Pre-emption right
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A pre-emption right, right of pre-emption, or first option to buy is a contractual
right Rights are law, legal, social, or ethics, ethical principles of Liberty, freedom or entitlement; that is, rights are the fundamental normative rules about what is allowed of people or owed to people according to some legal system, social convent ...

right
to acquire certain
property Property is a system of rights that gives people legal control of valuable things, and also refers to the valuable things themselves. Depending on the nature of the property, an owner of property may have the right to Consumables, consume, alte ...
newly coming into existence before it can be offered to any other person or entity. It comes from the Latin verb ''emo, emere, emi, emptum'', to buy or purchase, plus the inseparable preposition ''pre'', before. A right to acquire existing property in preference to any other person is usually referred to as a ''
right of first refusal Right of first refusal (ROFR or RFR) is a contractual right that gives its holder the option to enter a business transaction with the owner of something, according to specified terms, before the owner is entitled to enter into that transactio ...
''.


Company shares

In practice, the most common form of pre-emption right is the right of existing
shareholders A shareholder (in the United States often referred to as stockholder) of a corporation is an individual or legal entity (such as another corporation, a body politic, a Trust law, trust or partnership) that is registered by the corporation as the ...
to acquire new
shares In finance, financial markets, a share is a unit of Equity (finance), equity ownership in the capital stock of a corporation, and can refer to units of mutual funds, limited partnerships, and real estate investment trusts. Share capital refers t ...

shares
issued by a
company A company, abbreviated as co., is a legal entity representing an association of people, whether natural, legal or a mixture of both, with a specific objective. Company members share a common purpose and unite to achieve specific, declared ...

company
in a
rights issue A rights issue or rights offer is a dividend of subscription rights to buy additional securities A security is a tradable financial asset. The term commonly refers to any form of financial instrument, but its legal definition varies by jurisd ...
, usually a public offering. In this context, the pre-emptive right is also called subscription right or subscription privilege. It is the right but not the obligation of existing shareholders to buy the new shares before they are offered to the public. In that way, existing shareholders can maintain their proportional ownership of the company and thus prevent
stock dilution Stock dilution, also known as equity dilution, is the decrease in existing shareholders' ownership percentage of a company as a result of the company issuing new Equity (finance), equity. New equity increases the total shares outstanding which ha ...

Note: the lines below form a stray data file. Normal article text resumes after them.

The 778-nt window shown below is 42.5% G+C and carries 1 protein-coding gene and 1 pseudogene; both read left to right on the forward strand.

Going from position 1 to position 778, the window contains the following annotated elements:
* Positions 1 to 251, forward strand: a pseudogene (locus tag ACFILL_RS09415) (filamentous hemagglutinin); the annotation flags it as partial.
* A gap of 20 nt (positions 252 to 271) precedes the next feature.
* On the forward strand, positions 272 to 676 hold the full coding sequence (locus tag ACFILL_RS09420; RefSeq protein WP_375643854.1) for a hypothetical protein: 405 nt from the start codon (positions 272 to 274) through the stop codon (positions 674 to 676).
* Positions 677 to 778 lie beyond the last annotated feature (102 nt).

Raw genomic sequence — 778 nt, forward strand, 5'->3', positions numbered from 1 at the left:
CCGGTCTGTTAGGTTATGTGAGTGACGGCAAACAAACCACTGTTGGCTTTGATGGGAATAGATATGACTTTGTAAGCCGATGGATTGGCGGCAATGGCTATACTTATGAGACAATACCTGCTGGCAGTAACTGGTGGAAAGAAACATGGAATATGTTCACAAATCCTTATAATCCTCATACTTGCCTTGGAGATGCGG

. In many jurisdictions, subscription rights are automatically provided for by
statute A statute is a formal written enactment of a legislature, legislative authority that governs the legal entities of a city, State (polity), state, or country by way of consent. Typically, statutes command or prohibit something, or declare Public p ...

statute
, such as in the United Kingdom, but in other jurisdictions, there arise only if provided for under the constitutional documents of the relevant company. In the United States, for example, it is rare for publicly-listed companies to grant pre-emptive rights to shareholders, but it is common for unlisted companies to grant pre-emptive rights to venture capital and private equity investors. The European Union has brought an infringement action against Spain based on the claim that the lack of statutory pre-emptive rights under Spanish law violates the Second Company Law Directive. K. Grechenig, Discriminating Shareholders through the Exclusion of Pre-emption Rights? - The European Infringement Proceeding against Spain (C-338/06)
European Company and Financial Law Review (ECFR) 2007, p. 517-592
Other situations in which pre-emption rights are seen to arise are in property developments. Parties close to the investors are often given a right of pre-emption in relation to new flats or condominiums within a development. Overall, pre-emption right is similar to the concept of a
call option In finance, a call option, often simply labeled a "call", is a contract between the buyer and the seller of the call Option (finance), option to exchange a Security (finance), security at a set price. The buyer of the call option has the righ ...

call option
.


British companies

The
Companies Act 2006 The Companies Act 2006 (c 46) is an Act of Parliament, Act of the Parliament of the United Kingdom which forms the primary source of UK company law. The Act was brought into force in stages, with the final provision being commenced on 1 Octobe ...
is the source of shareholder pre-emption rights in British
companies A company, abbreviated as co., is a legal entity representing an association of people, whether natural, legal or a mixture of both, with a specific objective. Company members share a common purpose and unite to achieve specific, declared ...